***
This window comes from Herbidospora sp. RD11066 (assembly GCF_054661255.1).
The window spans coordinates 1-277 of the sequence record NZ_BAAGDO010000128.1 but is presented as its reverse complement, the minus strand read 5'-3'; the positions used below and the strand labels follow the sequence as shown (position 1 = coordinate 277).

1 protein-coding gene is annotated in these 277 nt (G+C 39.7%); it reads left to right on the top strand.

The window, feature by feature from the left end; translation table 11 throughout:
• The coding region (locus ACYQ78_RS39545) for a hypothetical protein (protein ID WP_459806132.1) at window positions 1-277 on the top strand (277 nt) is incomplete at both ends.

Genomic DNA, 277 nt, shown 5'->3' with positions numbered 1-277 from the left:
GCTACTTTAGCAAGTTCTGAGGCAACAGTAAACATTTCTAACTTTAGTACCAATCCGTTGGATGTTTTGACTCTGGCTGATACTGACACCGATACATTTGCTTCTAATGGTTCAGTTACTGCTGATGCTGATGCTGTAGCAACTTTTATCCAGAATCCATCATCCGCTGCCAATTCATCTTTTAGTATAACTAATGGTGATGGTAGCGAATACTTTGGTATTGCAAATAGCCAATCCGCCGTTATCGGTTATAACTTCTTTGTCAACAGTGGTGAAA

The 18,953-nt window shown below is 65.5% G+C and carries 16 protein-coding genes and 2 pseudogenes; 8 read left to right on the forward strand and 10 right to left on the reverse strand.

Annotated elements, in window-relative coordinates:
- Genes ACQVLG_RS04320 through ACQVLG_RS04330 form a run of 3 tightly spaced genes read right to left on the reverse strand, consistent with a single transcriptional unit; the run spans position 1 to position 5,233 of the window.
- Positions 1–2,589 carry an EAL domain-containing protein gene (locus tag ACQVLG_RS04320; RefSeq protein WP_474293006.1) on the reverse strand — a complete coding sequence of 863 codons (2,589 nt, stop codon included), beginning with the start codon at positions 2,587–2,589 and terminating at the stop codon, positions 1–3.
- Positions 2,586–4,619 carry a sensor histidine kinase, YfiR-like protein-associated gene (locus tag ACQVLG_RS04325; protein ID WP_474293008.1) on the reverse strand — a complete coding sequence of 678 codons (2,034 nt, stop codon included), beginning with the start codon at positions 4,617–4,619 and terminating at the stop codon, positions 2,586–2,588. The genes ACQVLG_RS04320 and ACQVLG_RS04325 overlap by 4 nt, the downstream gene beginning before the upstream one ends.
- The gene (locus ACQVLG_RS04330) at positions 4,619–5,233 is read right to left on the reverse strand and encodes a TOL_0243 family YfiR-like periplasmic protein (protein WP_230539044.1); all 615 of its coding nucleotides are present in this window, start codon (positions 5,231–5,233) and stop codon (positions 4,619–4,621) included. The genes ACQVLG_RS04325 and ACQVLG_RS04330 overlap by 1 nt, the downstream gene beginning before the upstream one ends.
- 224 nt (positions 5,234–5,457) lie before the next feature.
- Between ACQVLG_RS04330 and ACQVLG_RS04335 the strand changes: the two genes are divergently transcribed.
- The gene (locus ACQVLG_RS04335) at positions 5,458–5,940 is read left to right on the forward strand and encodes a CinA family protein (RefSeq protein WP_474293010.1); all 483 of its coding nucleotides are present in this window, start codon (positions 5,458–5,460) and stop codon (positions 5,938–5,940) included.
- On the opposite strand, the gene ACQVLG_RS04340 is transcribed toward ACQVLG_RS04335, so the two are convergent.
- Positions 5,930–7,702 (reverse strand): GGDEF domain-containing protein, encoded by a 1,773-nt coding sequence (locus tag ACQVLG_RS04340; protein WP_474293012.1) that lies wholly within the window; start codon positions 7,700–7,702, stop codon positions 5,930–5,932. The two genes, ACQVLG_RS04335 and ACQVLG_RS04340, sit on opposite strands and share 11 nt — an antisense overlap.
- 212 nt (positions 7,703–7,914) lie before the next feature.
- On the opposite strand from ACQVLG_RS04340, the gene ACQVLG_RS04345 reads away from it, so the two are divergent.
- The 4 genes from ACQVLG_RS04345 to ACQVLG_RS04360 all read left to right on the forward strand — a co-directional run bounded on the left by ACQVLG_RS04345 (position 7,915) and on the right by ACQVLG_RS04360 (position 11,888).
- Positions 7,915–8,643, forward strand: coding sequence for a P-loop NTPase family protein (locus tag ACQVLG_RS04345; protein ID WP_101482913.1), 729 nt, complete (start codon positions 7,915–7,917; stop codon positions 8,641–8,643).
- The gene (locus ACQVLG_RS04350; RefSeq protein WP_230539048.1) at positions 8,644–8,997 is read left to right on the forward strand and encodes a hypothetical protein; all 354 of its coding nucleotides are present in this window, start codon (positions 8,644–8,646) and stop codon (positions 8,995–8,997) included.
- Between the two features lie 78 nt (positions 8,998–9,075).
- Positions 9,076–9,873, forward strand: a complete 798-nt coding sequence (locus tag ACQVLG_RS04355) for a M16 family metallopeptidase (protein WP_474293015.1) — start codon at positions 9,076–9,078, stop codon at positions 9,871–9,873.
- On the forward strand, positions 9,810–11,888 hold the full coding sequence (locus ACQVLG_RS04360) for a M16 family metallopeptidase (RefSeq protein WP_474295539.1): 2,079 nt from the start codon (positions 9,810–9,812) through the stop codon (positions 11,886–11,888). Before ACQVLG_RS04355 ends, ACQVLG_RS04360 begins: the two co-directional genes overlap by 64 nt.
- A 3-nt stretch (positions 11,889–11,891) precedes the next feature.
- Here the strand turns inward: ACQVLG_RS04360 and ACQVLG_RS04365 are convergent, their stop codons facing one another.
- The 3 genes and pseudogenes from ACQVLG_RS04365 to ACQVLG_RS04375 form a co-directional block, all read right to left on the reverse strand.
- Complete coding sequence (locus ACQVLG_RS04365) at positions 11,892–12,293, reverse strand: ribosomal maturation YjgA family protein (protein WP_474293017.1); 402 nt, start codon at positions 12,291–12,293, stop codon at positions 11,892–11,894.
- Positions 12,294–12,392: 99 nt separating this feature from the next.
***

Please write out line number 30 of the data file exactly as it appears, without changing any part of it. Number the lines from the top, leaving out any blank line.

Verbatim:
- Complete coding sequence (locus ACQVLG_RS04365) at positions 11,892–12,293, reverse strand: ribosomal maturation YjgA family protein (protein WP_474293017.1); 402 nt, start codon at positions 12,291–12,293, stop codon at positions 11,892–11,894.